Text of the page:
Note: In a society where many people dislike being alone or don't even enjoy their own company, it may seem strange to observe others who actually like themselves and prefer their own company and find contentment in exclusive activities.  Therefore, what is being viewed as social impairment could also be viewed as emotional self-sufficiency.  As such, what we may be talking about here are simply degrees of how one chooses to embrace one's alignment.

Bipolar I & II - The inherent understanding that life is supposed to be joyous and that when it isn't, life can be depressing.  As such, one desires to demonstrate that life can be stretched to its edges beyond the confines of the mundane.  However, one has mixed this intrinsic understanding that life is supposed to be happy, fully of energy and joyful without regard for the middle way.  And as such, "all of nothing" extremes create splits in energy.  Because one is not appreciating that being "balanced" is where a more sustainable vibration of peace and joyful contentment is achieved.  Thus, one need only embrace the understanding that peak experiences certainly fortify our existence but can burn up our energies if the burner is always left on high.

Phobias - The divine understanding that life is filled with a variety of matter.  However, this understanding is mixed with a faulty belief that something can separate and disconnect one from the Source of one's well-being.  One does not understand that everything is connected to the same energy Source within the universe.  One forgets that one came to experience the spectrum of life and allow all of its variations.  Therefore, anytime some undesired matter appears in one's experience, one would do well to remember that inherent within it is also divinity, because "all is one."  One need only  remember that all things can be assimilated  as one comes into alignment with one's own mind, body and spirit.  This way, one is able to hold onto one's comfortable sense of well-being without being yanked by the thing that is not preferred, by simply finding the value within it.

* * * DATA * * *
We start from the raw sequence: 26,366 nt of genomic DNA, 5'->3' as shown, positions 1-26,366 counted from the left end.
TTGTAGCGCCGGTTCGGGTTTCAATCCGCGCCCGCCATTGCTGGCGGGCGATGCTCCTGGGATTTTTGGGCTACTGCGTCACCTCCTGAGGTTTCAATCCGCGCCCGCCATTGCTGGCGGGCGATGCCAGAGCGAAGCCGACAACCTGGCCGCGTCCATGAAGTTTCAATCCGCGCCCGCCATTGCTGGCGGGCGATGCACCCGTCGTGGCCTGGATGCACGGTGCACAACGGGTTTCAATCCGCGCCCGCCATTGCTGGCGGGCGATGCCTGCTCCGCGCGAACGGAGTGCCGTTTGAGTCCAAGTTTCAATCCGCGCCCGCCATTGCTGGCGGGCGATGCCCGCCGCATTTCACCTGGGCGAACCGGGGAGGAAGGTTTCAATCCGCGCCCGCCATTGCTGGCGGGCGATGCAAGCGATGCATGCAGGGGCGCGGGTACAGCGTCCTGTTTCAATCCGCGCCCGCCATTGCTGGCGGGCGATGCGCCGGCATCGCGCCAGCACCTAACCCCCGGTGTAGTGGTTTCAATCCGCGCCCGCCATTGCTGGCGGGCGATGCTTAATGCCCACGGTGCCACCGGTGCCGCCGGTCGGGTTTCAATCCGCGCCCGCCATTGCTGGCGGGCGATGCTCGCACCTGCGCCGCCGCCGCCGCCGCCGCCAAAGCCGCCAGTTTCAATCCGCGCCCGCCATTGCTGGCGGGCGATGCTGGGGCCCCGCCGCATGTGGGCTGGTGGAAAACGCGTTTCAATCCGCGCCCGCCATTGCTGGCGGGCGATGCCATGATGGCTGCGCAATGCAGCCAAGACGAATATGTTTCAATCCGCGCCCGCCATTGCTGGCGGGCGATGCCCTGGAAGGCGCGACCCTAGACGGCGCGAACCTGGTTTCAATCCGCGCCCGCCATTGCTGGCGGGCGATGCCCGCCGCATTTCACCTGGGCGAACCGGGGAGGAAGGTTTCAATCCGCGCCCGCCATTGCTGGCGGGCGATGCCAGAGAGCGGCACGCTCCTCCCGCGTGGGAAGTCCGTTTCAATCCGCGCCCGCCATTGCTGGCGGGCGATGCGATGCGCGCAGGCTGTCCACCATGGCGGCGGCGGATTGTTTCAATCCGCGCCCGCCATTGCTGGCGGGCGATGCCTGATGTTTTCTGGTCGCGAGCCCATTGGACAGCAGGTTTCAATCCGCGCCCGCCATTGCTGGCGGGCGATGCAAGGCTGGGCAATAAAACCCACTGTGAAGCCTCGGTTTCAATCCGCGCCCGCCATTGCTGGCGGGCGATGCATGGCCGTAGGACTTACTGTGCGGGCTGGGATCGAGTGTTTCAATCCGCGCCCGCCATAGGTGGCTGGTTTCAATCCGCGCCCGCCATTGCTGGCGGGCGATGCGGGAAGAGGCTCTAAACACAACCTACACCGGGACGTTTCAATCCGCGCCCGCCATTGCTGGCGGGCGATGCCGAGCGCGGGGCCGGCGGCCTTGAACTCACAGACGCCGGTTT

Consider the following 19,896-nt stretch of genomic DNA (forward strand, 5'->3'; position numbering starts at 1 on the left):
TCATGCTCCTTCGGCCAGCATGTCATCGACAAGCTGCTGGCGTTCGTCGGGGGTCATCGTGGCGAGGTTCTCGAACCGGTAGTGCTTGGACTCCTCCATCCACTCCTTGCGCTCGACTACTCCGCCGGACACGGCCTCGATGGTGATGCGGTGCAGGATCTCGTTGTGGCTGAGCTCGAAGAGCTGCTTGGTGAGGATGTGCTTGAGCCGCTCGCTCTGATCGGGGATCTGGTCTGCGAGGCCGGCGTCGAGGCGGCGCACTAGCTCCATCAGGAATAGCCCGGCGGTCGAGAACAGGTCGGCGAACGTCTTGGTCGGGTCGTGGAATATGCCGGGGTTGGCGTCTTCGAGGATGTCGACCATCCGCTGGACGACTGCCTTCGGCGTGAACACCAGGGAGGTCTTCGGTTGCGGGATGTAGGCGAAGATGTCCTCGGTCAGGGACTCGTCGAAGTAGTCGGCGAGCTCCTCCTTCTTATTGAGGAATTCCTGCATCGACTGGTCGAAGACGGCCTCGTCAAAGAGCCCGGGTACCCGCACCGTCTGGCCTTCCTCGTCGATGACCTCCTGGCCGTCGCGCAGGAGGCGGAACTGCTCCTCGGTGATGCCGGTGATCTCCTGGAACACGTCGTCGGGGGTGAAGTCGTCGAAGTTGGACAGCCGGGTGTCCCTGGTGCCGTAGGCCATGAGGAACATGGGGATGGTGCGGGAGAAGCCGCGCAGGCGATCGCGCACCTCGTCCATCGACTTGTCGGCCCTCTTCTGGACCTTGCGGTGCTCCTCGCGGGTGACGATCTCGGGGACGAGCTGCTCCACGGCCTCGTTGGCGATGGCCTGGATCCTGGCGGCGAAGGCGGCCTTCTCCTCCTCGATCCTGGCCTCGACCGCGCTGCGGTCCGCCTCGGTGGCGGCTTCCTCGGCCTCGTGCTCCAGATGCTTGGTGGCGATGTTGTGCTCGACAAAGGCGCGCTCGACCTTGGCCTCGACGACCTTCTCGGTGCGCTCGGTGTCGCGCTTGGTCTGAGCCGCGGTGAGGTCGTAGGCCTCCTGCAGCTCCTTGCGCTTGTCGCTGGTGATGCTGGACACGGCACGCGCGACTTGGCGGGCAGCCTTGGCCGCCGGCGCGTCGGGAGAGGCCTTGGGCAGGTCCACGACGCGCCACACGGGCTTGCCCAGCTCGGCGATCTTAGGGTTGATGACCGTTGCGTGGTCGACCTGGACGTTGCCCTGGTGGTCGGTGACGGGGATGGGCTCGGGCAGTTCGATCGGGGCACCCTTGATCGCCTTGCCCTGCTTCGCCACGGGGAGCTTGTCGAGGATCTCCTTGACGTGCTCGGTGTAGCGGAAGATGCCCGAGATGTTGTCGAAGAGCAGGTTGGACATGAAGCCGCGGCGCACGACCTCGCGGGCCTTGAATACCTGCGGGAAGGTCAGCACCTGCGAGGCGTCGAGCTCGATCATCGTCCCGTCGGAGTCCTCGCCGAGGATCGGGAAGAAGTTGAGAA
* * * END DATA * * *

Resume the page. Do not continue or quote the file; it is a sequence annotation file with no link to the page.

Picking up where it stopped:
Schizophrenia - The inherent understanding that the fullness of one's being is not confined to the "agreed upon" parameters of human thought, which is abstract and beyond brain chemistry.  One's ability to perceive beyond the conventional constructs of consciousness that connect the physical with the nonphysical can become blurred; and due to its fuzziness, one can become panicked without the familiar anchors of beingness.  But one need not fear its ascent to expanded consciousness and obscure reality; instead, one can take comfort in the fact that there are simply subtle degrees of alignment connecting the physical and nonphysical realities.  Therefore, the true basis of one's reality - whether one is focused on the physical or nonphysical or something in between - is the unchanging fact that one's spirit is the part that's stable.

The experience of what constitutes reality is relative to each person's ability to fully perceive one's moment-by-moment alignment with mind, body and spirit.  The grasp of reality, then, lies within the consensus of the participants that agree that this particular matter or experience is or isn't reality; and reality is then, and only then, labeled the normative curve.  As such, each person gets to determine his or her own reality, based on his or her own perceptions.  So the Schizophrenias can be viewed as a magnification of this perceptually diverse vantage point.